A Flying Tesla? Sure! We Calculate the Power Demands

WIRED | 1/12/2019 | Rhett Allain
Click For Photo: https://media.wired.com/photos/5c391f014feec32ca0f58fc0/191:100/pass/tesla-491956850.jpg

Elon Musk isn't afraid to play around on Twitter. In a recent tweet, Musk suggested that a future Tesla would look like the flying car from Back to the Future.

Ha ha. Funny. But could it really work? What would it take to make a flying Tesla that converts from driving to flying mode with the thrust coming out of the wheels? Time for some physics.

Couple - Options - Telsa - Ground - Method

I can think of a couple options for getting a flying Telsa off the ground. The first method would be rocket propulsion. This seems to be what Elon wants to use (a natural choice because of the connection with SpaceX). In fact, it appears he's not even joking.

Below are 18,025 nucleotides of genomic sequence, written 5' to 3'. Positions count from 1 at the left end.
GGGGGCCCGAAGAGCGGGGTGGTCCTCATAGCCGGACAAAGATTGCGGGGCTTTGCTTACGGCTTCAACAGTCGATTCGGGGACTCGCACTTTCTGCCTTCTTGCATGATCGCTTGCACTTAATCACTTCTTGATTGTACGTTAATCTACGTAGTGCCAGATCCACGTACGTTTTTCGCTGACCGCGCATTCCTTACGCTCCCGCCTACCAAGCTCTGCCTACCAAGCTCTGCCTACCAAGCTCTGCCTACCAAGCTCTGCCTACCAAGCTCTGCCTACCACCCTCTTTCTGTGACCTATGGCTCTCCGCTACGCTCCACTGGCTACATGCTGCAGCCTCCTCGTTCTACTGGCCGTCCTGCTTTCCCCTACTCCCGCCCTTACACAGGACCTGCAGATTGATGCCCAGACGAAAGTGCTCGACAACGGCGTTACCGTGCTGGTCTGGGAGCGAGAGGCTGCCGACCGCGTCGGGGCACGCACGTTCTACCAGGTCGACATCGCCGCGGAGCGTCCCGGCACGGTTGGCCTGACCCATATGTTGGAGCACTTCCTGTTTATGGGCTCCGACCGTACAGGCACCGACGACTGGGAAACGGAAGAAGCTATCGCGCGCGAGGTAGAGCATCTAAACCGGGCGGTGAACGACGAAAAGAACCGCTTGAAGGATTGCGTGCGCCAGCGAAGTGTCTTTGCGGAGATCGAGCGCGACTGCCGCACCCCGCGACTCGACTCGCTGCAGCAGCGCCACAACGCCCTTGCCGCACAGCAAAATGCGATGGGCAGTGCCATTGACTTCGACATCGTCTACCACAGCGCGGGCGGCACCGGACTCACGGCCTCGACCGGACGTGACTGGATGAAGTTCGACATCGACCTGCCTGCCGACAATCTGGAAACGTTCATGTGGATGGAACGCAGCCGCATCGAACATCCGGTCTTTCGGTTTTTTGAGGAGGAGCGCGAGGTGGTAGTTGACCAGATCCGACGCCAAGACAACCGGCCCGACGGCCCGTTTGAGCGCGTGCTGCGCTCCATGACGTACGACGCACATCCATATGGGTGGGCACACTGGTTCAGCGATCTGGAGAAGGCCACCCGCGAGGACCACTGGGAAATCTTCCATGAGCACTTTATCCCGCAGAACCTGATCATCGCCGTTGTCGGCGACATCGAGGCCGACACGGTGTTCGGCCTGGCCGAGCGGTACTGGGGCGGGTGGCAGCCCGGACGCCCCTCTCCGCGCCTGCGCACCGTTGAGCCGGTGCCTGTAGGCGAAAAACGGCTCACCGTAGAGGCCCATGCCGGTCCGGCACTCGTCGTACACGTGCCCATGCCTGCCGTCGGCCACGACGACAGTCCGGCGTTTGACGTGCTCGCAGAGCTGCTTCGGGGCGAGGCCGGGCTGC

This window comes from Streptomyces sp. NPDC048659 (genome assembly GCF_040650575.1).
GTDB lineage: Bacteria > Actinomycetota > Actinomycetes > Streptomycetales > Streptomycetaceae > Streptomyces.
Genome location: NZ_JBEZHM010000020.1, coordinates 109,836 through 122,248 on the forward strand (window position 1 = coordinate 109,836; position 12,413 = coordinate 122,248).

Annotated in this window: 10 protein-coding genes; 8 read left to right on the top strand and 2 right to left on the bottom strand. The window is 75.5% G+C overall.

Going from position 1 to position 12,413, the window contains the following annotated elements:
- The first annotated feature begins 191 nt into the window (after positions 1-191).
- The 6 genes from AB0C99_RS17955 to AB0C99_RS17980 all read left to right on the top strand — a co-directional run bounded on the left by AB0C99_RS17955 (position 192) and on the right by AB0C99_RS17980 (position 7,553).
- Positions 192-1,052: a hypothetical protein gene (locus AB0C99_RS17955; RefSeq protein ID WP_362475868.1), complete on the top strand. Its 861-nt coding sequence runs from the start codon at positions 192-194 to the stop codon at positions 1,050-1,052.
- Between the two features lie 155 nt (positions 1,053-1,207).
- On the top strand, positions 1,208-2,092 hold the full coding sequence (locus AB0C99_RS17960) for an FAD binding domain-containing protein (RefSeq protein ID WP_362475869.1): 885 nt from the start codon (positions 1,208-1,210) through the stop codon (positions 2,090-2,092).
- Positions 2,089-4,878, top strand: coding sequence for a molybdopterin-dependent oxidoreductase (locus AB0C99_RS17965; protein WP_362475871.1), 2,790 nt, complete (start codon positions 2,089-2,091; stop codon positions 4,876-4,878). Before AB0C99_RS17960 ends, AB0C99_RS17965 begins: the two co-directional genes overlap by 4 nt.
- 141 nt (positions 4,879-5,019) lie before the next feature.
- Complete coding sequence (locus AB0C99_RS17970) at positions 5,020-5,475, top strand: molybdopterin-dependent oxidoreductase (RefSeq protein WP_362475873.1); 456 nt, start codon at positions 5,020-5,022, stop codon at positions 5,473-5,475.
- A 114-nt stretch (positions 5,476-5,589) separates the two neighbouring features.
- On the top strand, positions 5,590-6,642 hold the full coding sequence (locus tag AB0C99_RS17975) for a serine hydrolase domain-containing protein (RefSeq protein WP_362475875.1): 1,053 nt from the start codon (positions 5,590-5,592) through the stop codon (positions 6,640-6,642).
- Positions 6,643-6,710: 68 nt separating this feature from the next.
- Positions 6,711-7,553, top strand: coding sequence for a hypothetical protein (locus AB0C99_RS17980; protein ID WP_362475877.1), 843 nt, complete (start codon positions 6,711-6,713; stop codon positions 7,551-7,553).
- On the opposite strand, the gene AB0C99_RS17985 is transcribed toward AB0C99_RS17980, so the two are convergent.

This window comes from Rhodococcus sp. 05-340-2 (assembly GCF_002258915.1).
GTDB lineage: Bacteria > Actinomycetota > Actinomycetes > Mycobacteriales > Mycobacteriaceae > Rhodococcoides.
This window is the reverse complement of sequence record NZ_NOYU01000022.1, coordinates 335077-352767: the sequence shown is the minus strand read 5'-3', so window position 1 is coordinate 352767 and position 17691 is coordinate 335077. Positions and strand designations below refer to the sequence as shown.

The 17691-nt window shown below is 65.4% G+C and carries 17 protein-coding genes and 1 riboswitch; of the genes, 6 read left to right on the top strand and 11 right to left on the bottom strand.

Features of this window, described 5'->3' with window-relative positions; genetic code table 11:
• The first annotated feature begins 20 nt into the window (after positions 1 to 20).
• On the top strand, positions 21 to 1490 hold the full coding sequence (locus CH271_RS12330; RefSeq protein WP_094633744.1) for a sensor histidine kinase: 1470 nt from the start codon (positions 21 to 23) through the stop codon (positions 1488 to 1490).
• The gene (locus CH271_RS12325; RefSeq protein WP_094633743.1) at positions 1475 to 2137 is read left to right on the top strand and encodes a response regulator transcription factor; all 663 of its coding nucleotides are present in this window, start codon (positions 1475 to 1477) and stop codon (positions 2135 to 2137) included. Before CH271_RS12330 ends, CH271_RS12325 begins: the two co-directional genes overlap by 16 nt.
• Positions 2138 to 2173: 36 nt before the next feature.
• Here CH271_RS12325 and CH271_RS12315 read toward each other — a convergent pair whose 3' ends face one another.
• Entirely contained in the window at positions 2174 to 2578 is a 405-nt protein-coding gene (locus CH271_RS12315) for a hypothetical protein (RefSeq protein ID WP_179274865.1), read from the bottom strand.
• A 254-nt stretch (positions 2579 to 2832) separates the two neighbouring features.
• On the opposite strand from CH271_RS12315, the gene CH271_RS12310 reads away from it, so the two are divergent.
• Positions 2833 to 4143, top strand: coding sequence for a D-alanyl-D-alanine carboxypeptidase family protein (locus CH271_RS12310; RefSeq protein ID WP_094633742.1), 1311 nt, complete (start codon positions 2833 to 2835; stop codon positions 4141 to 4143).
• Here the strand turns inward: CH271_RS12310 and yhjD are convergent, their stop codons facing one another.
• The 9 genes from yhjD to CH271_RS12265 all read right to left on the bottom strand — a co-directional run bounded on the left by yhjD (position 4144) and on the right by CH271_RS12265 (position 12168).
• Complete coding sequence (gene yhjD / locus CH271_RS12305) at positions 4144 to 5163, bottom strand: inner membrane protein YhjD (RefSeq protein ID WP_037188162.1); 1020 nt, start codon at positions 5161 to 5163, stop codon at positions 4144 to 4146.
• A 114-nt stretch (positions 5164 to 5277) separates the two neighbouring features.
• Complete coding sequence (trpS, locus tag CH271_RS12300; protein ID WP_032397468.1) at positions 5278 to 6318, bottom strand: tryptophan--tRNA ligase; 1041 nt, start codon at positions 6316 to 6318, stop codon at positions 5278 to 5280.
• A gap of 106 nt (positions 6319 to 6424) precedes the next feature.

I'm not a rocket expert, but it seems like you would have to keep refueling the rockets. It would be a nice stunt, but not for everyday use.

Way - Car - Type - Air - Thruster

However, there is another way to make a car fly—some type of air thruster. It doesn't matter if you use some type of jet engine or a rotor, the physics is mostly the same. In order to hover, the flying car will take air from above the car and "throw" it down. Since air has mass, a change in velocity of this air would mean it has a change in momentum (where momentum is the product of mass and velocity). According to the momentum principle, this change in momentum requires a force—and it is this force that counteracts the gravitational force to make the car fly.

Of course, you can't hover for free. Throwing this air down to produce lift requires energy. In order to hover, you need to keep using energy every second. The energy goes into the kinetic energy of the air which depends on both the mass and the velocity of the air. Since the car continues to throw air...
(Excerpt) Read more at: WIRED
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